Giggs: United want to add winners

Ryan Giggs knows what it takes to succeed at Manchester United and he wants players who know how to win trophies at Old Trafford.

Manchester United assistant manager Ryan Giggs says the club are on the hunt for "winners" to improve the spine of the team and return to the top of English football.

United rebounded from a disappointing 2013-14, in which they finished seventh, to return to the UEFA Champions League in Louis van Gaal's first season as manager last term.

However, it was another trophyless season at Old Trafford and the gap to Premier League champions Chelsea was 17 points.

The likes of Sergio Ramos, Bastian Schweinsteiger and Morgan Schneiderlin have all been linked with United and Giggs is aware of the need to add star quality.

Speaking to The Sunday Times, he said: "If there are players available who are winners, who are proven, then, yeah, let's go and get them.

"And with any good team the spine is important. Midfield, striker, centre-backs, goalkeeper. I'm sure we'll be looking to strengthen the spine all the way through.

"We obviously need to strengthen because we were fourth [last season]. We weren't first, second or third. And the teams above us will strengthen, too. There's the added challenge of the Champions League, and we need players that are going to improve us.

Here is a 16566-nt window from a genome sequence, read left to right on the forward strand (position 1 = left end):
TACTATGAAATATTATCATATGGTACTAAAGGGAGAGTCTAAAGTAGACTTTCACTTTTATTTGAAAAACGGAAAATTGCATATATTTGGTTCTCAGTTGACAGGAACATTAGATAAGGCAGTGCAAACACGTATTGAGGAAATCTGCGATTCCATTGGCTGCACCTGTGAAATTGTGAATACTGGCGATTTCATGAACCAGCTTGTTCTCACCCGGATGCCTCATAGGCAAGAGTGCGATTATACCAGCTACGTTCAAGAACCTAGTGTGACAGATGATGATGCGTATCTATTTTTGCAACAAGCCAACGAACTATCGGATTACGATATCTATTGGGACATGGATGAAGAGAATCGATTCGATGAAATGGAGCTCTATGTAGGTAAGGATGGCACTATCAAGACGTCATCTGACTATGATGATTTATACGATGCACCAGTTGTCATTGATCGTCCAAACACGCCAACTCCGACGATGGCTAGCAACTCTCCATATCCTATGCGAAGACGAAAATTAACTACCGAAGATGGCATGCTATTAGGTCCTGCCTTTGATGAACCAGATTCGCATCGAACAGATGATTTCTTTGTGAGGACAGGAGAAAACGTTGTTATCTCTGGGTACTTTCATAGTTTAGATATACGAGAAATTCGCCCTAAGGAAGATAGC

"But we're not too far away. We had a great record last season in the big games and the problem was the consistency. We dropped points we shouldn't have and got off to a bad start."

Giggs, who served as caretaker boss following the departure of David Moyes, became Van Gaal's assistant following a glittering career at United in which he won 13 Premier League titles, four FA Cups and the UEFA Champions League twice.

The former winger is relishing his role and sees plenty of similarities between Van Gaal and United legend Alex Ferguson: "It was nothing new in terms of the detail, the hunger, the professionalism, the experience. I'd seen the same with Sir Alex.

"But there were little innovations that you're seeing for the first time as a coach, where you thought 'that's brilliant.' And just the overall experience. Especially in the big games.

"You saw someone who wasn't afraid - or who didn't show it - and showed what he can do tactically, and in his overall leadership. Everyone at the club - the staff, the players - all know who the leader is. And that's Louis."